In quo admiranda est mulieris diligentia, quia mulieres, utpote curiosae et infructuosae, et non solum infructuosae, sed et otiosae, non de mundanis, non de futuris eum interrogabat, sed de his quae Dei sunt; secundum illud Matt 6:33: primum quaerite regnum
Sometimes Aquinas describes woman's deficiency of reason as a lack of wisdom,96
which further indicates that this deficiency is one in higher reasoning. Wisdom is the virtue that perfects higher reasoning: "Nam superiori rationi attribuitur sapientia, inferiori vero scientia."97
Higher reasoning is the province of wisdom; 98
it is evident that a lack of wisdom is a deficiency in higher reasoning. Similarly, "defective in comtemplation" refers to woman's relative inaptitude for higher reasoning, since contemplation is the act of higher reason: "ad sapientiam per prius pertinet contemplatio."99
The deficiency in reason, which women have in comparison with men is precisely this relative inability to do higher reasoning.
For Aquinas then woman is generally less perfected in wisdom than man is, she is less able to do higher reasoning about eternal things and usually sticks to lower reasoning about temporal things; in men the reason is more developed so that they are more proficient at contemplation and wiser, and hence the man must direct the woman as higher reason directs the lower.
Closely connected with woman's relative deficiency in higher reasoning is her inferiority in comparison with the man in those virtues, which depend on the directive role of reason. Because it belongs to reason to order acts and effects, and because women are weak of reason, they are less able to order their acts; hence they have great need of the "ornaments" of virtue, especially sobriety and verecundia
which safeguard what little reasoning and ordering abilities they have, and make up for woman's natural lack of the internal beauty which results from this ordering of acts with reason:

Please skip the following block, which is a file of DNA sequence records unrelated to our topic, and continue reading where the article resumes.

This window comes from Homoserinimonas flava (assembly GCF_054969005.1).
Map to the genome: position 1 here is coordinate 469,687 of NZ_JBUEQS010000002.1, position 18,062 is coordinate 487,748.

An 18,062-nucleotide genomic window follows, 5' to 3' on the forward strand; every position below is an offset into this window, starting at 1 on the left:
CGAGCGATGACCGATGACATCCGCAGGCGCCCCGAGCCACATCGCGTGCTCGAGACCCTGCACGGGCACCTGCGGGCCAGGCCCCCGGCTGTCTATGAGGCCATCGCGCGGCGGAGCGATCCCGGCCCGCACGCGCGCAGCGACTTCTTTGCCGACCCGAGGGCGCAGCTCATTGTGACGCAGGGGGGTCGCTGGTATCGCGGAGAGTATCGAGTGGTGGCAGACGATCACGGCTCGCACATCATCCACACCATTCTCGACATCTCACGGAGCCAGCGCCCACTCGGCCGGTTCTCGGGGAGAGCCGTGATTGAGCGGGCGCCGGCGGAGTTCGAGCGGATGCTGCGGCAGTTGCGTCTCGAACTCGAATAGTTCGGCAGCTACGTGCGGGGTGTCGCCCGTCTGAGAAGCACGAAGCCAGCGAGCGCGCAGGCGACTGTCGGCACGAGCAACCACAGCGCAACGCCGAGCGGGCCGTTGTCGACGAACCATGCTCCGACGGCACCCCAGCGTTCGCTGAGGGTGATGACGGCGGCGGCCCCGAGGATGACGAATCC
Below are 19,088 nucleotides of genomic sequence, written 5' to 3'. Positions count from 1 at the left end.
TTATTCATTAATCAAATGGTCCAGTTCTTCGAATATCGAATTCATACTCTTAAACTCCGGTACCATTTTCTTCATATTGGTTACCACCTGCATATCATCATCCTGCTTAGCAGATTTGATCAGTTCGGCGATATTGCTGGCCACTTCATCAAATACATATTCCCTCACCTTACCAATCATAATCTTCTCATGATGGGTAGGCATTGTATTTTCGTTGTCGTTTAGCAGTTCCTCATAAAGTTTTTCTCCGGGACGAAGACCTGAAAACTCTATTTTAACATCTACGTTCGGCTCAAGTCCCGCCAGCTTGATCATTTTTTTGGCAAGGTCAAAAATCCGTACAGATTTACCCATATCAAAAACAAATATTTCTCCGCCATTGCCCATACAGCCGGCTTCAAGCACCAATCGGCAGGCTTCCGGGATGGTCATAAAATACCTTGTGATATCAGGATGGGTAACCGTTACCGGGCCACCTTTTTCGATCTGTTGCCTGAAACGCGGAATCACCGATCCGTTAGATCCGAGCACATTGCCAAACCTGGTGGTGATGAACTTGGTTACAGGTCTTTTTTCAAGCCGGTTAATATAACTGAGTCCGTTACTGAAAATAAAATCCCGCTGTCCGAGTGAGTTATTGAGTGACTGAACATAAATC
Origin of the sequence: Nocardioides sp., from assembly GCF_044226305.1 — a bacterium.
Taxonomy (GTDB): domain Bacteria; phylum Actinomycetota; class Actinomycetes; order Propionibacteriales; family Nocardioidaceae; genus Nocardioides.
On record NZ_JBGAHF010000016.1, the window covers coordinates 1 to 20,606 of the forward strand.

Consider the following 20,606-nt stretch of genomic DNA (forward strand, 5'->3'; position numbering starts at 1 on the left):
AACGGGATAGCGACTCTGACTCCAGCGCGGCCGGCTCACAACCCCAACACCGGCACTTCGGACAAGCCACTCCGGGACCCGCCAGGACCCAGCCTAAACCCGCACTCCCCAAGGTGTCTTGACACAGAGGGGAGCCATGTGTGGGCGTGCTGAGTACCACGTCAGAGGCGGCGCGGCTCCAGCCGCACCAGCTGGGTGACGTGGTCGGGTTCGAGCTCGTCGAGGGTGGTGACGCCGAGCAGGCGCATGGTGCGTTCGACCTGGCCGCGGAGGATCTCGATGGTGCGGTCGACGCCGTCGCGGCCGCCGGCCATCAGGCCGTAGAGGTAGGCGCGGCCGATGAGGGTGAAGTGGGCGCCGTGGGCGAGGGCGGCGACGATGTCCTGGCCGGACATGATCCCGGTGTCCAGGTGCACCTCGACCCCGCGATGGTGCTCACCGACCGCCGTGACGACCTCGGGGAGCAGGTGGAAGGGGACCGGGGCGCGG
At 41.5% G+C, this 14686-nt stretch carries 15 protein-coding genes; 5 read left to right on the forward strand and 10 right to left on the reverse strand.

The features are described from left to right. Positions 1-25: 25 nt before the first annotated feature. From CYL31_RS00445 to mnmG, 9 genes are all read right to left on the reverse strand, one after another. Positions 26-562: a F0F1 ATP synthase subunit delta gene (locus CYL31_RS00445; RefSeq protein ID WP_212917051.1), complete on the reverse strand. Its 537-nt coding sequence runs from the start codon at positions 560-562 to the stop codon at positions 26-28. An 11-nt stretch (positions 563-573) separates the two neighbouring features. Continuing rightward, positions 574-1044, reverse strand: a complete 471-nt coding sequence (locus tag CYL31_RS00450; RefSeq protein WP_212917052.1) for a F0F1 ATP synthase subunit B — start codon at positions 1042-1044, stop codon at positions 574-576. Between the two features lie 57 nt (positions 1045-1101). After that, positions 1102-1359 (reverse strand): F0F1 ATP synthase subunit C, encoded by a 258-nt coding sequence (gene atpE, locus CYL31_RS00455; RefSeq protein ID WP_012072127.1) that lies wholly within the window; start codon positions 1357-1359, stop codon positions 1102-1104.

Quia naturale est quod sicut mulieres sunt mollioris corporis quam viri, ita et debilioris rationis. Rationis autem est ordinare actus, et effectus uniuscuiusque rei. Ornatus vero consistit in debita ordinatione et dispositione. Sic in interiori decore nisi sint omnia ordinata ex dispositione per rationem, non habent pulchritudinem spiritualem. Et ideo quia mulieres deficiunt a ratione, requirit ab eis ornatum.
Item verecundia est de turpi actu, et ideo est laudabilis in illis qui facile solent declinare in actus turpes, cuiusmodi sunt iuvenes et mulieres, et ideo hoc in eis laudatur, non autem senes et perfecti...
Item sobrietatem requirit; unde sequitur et sobrietate. Quia enim in mulieribus ratio est debilis, sobrietas autem conservat virtutem rationis, ideo in mulieribus maxime reprehenditur ebrietas.100
In his Commentary on Aristotle's Nicomachean Ethics,
Thomas explains that the effect of the inferior feminine body on women's souls is such that they are less able to reason and lacking in courage and continence. Instead of governing their emotions with reason, women are governed by them and hence cannot be said to be continent; yet because this incontinence arises from their nature (it is the result of their being weak of reason, which in turn is the effect of the imperfect nature of their bodies on their souls), women are not to be harshly faulted for their natural incontinence: they are said to be neither continent nor incontinent.
Et ponit exemplum de mulieribus in quibus, ut in pluribus, modicum viget ratio propter imperfectionem corporalis naturae. Et ideo, ut in pluribus, non ducunt affectus suos secundum rationem, sed magis ab affectibus suis ducuntur